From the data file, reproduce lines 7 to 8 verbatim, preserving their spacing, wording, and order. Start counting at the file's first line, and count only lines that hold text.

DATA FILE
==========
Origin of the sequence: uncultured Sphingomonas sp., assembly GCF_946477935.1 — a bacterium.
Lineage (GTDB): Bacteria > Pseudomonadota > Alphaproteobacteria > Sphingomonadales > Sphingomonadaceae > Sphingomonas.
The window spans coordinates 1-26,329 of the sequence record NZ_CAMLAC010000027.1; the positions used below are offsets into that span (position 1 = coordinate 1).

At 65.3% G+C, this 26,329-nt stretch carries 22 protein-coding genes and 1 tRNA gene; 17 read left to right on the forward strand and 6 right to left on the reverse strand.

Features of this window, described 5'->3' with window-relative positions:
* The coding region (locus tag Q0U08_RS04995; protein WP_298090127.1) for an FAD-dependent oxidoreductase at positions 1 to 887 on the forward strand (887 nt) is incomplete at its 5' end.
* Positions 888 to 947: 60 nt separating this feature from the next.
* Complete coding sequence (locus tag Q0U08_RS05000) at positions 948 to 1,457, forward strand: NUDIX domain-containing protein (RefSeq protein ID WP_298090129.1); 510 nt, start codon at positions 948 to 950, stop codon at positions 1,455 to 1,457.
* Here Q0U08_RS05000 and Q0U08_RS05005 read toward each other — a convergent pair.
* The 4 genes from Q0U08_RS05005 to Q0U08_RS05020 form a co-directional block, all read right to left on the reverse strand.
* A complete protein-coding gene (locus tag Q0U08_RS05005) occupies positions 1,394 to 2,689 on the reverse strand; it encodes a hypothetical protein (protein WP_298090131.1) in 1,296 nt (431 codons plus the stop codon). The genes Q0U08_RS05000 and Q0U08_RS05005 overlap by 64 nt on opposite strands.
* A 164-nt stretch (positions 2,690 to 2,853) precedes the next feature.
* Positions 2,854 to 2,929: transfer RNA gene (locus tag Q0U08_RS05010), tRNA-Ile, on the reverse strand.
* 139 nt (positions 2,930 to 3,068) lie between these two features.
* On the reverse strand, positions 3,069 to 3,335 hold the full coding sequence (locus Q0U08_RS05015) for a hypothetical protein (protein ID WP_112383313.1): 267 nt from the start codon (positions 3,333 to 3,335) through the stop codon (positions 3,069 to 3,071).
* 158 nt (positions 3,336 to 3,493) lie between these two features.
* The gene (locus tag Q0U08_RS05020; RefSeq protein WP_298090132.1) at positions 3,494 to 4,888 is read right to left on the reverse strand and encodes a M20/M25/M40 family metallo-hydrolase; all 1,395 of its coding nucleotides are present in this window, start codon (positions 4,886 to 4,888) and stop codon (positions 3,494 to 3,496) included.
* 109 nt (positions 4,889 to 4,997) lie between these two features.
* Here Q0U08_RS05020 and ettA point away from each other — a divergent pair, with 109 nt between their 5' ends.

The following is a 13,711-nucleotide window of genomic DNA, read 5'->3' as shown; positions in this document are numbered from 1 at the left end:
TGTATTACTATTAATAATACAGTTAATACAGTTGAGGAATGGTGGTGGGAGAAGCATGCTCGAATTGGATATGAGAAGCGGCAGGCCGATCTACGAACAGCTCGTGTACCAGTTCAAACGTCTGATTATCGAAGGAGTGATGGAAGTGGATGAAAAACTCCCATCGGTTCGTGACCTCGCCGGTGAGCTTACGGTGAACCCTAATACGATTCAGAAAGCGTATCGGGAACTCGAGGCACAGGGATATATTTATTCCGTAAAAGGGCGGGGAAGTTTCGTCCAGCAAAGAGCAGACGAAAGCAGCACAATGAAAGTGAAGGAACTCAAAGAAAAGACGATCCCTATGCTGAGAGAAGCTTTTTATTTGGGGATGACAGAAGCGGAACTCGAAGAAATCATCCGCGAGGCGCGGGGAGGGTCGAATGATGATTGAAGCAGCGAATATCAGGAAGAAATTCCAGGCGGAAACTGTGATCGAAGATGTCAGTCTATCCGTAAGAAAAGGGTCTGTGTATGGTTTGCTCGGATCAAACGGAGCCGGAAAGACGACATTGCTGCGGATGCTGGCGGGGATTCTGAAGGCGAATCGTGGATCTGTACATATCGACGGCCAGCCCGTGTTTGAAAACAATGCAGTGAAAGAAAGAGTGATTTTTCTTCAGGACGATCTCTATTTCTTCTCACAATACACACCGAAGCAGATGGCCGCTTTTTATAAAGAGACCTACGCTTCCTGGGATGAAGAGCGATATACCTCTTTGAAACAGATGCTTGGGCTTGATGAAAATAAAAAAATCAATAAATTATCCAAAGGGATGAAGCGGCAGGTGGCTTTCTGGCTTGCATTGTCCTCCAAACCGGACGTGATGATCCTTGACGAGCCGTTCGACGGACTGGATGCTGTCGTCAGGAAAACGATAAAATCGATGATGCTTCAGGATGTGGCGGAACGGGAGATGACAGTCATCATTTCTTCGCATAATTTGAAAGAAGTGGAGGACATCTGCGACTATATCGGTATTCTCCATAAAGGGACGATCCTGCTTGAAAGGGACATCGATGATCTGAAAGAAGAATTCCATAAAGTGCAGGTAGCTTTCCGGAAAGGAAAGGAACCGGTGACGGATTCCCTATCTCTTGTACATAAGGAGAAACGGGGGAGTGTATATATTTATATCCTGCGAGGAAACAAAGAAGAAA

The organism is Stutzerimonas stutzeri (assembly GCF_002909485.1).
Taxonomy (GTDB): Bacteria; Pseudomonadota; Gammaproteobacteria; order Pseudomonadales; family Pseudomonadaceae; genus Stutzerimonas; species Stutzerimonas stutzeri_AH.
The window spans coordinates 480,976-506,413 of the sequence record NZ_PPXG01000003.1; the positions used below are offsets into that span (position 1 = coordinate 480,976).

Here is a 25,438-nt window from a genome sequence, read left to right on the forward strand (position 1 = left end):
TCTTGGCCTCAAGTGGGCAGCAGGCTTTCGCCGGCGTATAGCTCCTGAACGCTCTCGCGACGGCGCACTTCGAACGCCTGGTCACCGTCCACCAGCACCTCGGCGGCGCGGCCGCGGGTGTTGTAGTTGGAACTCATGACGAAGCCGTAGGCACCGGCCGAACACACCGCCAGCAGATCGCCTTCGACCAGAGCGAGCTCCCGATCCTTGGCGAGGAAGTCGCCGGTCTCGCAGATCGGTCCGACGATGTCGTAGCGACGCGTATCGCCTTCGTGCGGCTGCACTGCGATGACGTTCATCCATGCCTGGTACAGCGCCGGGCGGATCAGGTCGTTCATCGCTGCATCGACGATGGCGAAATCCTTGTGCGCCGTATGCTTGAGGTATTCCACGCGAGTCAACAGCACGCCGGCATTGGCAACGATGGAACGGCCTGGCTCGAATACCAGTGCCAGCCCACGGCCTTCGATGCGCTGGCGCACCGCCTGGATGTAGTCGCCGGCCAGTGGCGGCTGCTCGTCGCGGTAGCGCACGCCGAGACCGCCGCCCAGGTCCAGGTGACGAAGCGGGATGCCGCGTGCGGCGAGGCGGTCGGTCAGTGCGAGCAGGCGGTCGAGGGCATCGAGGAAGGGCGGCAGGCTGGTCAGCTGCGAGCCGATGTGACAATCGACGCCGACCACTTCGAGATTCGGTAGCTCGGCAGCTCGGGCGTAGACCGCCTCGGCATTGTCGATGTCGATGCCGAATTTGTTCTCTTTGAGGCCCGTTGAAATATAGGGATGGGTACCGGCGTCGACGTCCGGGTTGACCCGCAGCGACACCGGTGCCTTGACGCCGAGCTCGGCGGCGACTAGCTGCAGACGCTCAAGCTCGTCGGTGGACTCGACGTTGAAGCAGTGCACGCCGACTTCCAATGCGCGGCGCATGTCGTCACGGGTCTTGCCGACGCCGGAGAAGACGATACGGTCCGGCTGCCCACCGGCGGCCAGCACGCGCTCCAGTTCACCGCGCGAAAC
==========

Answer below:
* Positions 888 to 947: 60 nt separating this feature from the next.
* Complete coding sequence (locus tag Q0U08_RS05000) at positions 948 to 1,457, forward strand: NUDIX domain-containing protein (RefSeq protein ID WP_298090129.1); 510 nt, start codon at positions 948 to 950, stop codon at positions 1,455 to 1,457.